by Veterans Day.

                -Dave


                In a message dated 11/12/2010 1:33:12 P.M. Eastern Standard Time,
                snick13@... writes:

                Hi Dave

                Thanks for the heads up about that. A while back Pierre-Olivier had asked
                if
                that could be an example of one of the Fisher built M4A3(75)HVSS's. From
                his
                pix, I thought it looked like a Chrysler, since it has the type of
                sprockets
                they used. I saw the additional fittings at the bottom of the diff, but
                didn't make the M74 connection. In retrospect, you can see that the lifting
                rings on the glacis were moved lower so as not to interfere with the M74's
                boom. Also, when they did the M74 conversion, I think Bowen McLaughlin York
                replaced the original periscope guard with the particular type that one has
                on the driver's hatch.

                >It is Chrysler built, but I could only make out a 7 in SN on the tow lug.

                M74s were mostly converted from late production M4A3(105)HVSSs, & a few
                have
                been noted to have very high serial numbers in the 7xxxx range, Dave.
                Period
                photos suggest that they simply kept their original M4A3(105) USA Reg.
                Numbers.

                Anyway, mystery solved. I don't believe that any M4A3(75)HVSS's have
                survived as such, because most or all were converted to M4A3(76)HVSS for
                the
                postwar Army.

                >Is that the correct turret for that undercarriage?

                If you assume that the people who "converted" that back to a gun tank were
                going for M4A3(75)HVSS, you might think that a low bustle turret would be
                inappropriate, but Fisher did use some older turrets left over from the M32
                program on some of those. In many cases it was necessary to cut in the oval
                loader's hatch on the recycled turrets, & from P-O's pix, that one appears
                to have that. On page 330 of Hunnicutt's "Sherman," there is a photo of a
                long line of M4A3(75)HVSS's at the Manila Ord Depot, Aug, 1945. One low
                bustle turret is clearly visible & the ones with the armor patch on the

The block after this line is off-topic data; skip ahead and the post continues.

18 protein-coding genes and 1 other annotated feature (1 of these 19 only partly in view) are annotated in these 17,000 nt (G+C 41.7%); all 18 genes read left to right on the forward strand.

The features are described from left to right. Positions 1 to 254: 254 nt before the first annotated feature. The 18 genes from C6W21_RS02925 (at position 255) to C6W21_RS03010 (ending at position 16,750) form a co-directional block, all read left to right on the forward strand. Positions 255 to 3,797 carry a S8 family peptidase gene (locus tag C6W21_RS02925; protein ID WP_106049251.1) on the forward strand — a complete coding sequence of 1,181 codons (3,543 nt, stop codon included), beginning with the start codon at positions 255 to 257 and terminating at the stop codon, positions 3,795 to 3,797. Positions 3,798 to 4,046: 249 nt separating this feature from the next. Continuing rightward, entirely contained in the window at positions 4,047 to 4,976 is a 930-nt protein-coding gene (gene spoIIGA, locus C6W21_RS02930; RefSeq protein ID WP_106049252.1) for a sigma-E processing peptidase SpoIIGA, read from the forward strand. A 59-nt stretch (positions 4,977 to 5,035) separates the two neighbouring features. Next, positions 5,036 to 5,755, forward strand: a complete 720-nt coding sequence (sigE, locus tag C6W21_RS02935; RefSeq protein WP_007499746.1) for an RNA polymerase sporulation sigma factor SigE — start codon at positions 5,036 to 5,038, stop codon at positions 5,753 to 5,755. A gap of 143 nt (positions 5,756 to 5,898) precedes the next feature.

turret would be other examples of the recycled jobs. AFAIK, no one has come
                up with a photo of an M4A3(75)HVSS in combat during WW II.

                I'd be curious to see the top of the turret & the casting marks, etc. By
                any
                chance did you take any pix like that, Dave?
                Due to absurd restrictive laws, it's rare to have a US built AFV imported
                back into the States.

                Joe

                ----- Original Message -----
                From: <_dlevydo@..._ (mailto:dlevydo@...) >
                To: <_G104@yahoogroups.com_ (mailto:G104@yahoogroups.com) >
                Sent: Thursday, November 11, 2010 5:44 PM
                Subject: [G104] New Sherman in the US

                > Hi,
                >
                > An M4A3E8 was brought in to the port of Newark last Thursday from the
                > Netherlands. It was brought in by the Kadish Museum of American Armor. I
                > went
                > over and saw it today. It is Chrysler built, but I could only make out a
                > 7
                > in SN on the tow lug. Has the original GAA and runs under its own power.
                >
                > I suppose it is a variant as it has extra tow lugs welded on the
                > differential housing and an odd layout for the bottles of the fire
                > suppression
                > system being located behind the co-driver. There is also a power-take-off
                > unit
                > between the drive shaft and transmission. There are areas on the hull
                > where
                > the welded seems are ground flat in the same areas where the M32 has the
                > front supports for the arms.
                >
                > I posted two pictures. I am sure that someone can identify more
                > accurately.
                >
                > -Dave
                >
                >
                > [Non-text portions of this message have been removed]
                >
                >
                >
                > ------------------------------------
                >
                > ~~~~~~~~~~~~~~~~~~~~~~~~~~~~~~~~~~~~~~~~~~~~~~~~~~~~~~~~~~~~~~~~
                > **Please trim your replies**
                > **Do not post in HTML or "Rich Text" mode**
                > **Plain ASCII Text only please**
                > **Attachments will be stripped**
                > ~~~~~~~~~~~~~~~~~~~~~~~~~~~~~~~~
                > Sherman Register
                > _http://www.inter.nl.net/users/spoelstra/g104_
                (http://www.inter.nl.net/users/spoelstra/g104)
                > ~~~~~~~~~~~~~~~~~~~~~~~~~~~~~~~~
                > G104 - the Sherman Register mailing list
                > _http://groups.yahoo.com/group/G104_ (http://groups.yahoo.com/group/G104)
                > ~~~~~~~~~~~~~~~~~~~~~~~~~~~~~~~~
                > Yahoo! Groups Links
                >
                >
                >

                [Non-text portions of this message have been removed]